Between ancient myth and modern pop-culture and urban folkore are the sort of fanciful mythical figures, often associated with children's stories and holidays. They're a mishmash of pagan beliefs, Victorian mores, and greeting card mascots.Various media like The Santa Clause, The Guardians of Childhood and various Rankin Bass specials have established something of a pantheon, and these codified versions would be most familiar to Americans.
There's Santa Claus, maybe the most well-known legendary being . Consumerism had diminished in Medieval America, but stockings will still occasionally be stuffed. He's a little more mercenary, and the gift-giving transactual, so that the better treats you leave out, the more impressive gifts you get.
The Easter Bunny is the springtime counterpart to Santa, and although chocolate is now a luxury, eggs are relatively easy to come by, and actually, one of the more common snack foods.
The Tooth Fairy is the third member of the gift-giving triumvirate. Of course, children aren't going to get legal tender just for losing a tooth. In fact, for many peasant families, they usually don't even have money per se, and live on a barter system. They are told to plant a tooth for good luck.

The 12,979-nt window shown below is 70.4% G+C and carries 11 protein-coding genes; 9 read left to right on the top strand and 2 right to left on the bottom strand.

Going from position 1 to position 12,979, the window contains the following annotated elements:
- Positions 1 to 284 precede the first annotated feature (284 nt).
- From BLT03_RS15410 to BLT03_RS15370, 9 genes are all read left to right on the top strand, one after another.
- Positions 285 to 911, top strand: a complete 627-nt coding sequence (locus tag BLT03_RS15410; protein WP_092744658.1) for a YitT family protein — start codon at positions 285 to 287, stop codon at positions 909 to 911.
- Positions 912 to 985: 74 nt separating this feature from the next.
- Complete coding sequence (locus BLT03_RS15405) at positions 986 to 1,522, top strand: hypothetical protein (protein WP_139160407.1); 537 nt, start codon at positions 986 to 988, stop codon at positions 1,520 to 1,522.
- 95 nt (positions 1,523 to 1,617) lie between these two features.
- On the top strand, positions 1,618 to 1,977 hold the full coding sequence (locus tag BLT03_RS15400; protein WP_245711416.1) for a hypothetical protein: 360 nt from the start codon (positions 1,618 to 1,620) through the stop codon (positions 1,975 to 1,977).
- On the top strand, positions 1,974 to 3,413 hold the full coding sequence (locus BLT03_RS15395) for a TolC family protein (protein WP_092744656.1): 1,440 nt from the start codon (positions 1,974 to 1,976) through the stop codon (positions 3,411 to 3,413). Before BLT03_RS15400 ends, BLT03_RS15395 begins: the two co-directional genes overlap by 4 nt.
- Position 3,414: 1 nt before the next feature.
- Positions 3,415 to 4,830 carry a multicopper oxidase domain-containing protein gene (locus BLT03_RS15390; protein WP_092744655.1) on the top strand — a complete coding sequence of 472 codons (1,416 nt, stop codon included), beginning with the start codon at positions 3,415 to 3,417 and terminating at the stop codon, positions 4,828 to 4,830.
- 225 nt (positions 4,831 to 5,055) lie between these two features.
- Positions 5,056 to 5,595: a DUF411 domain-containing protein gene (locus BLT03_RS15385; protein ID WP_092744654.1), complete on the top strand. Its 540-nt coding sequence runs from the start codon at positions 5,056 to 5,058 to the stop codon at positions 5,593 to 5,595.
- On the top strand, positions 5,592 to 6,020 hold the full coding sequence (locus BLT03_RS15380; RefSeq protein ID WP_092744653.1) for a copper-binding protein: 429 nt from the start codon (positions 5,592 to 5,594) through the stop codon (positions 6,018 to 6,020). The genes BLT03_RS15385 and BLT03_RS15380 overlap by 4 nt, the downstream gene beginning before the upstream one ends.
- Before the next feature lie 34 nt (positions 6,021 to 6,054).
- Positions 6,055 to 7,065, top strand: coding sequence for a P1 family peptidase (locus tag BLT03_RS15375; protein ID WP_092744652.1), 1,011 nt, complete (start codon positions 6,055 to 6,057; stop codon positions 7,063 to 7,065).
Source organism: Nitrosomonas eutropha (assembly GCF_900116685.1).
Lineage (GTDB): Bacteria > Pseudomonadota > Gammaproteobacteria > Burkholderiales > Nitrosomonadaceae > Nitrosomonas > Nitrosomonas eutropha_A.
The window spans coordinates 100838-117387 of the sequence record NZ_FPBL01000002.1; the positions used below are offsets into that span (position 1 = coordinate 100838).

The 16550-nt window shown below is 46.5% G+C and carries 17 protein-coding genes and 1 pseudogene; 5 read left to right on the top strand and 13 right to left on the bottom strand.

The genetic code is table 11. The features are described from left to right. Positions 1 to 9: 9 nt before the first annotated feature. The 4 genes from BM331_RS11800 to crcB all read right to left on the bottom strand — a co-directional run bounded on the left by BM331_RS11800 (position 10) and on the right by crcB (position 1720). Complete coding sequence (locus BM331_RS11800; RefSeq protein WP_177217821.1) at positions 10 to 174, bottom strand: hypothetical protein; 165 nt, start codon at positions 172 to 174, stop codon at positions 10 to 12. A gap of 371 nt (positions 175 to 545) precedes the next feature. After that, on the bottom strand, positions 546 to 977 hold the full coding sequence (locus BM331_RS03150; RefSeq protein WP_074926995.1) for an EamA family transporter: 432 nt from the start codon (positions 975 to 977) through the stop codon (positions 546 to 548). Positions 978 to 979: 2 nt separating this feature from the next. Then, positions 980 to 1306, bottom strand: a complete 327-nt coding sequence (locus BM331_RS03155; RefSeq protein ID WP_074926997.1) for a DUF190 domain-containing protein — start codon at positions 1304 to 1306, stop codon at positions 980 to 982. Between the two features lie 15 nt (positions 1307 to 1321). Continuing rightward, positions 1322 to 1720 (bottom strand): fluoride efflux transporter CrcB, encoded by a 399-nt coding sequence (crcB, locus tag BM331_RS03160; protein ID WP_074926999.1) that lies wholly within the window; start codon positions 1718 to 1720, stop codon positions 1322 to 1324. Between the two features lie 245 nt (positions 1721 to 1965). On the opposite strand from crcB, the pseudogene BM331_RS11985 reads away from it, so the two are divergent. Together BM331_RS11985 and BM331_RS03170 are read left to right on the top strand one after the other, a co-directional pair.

With Father Time, and Mother Nature, you have two personifications (And old man with a scythe and hourglass, or a woman decked in foliage) that show up in a great deal of Neo-Medieval art and stories. That is, a character may plead with them for favors, and run afoul and get their comeuppance. Jack Frost, a relatively recent personification of winter, is also fairly well known. It's quite possible a specific embodiment of autumn may appear in Medieval America, as the seasons in the Northeast in particular are very distinct. The Sandman survive as a good excuse as to why we wake up with crust in our eyes. There's also Death, or the Grim Reaper.
The two beings from classical mythology that remain the most iconic outside of the context of Greek or Roman settings are Cupid and Neptune. Their associations with the Pagan past are, if not forgotten, somewhat dissociated with the general layman. Cupid is seen a cherub who is responsible for the tender passions, and maybe even an excuse for sexual improprieties. Neptune is a somewhat revered/feared figure for sailors, and the father of all mermaids.
There's also the legend of the stork, as well as the groundhog. Everyone knows there's a groundhog, and works like the movie Groundhog Day has probably given the creature a mystic power, though it's unlikely the name Punxsutawney Phil has really stuck.
And of course, there's Uncle Sam, the personification of America, which is now divided, but in the non-Denominational Church he's exists as a saint and rugged warrior. Both Saint Patrick and Saint George, Merlin and King Arthur. He's the patron for the 4th and July, and a nostalgic, wistful icon of what was.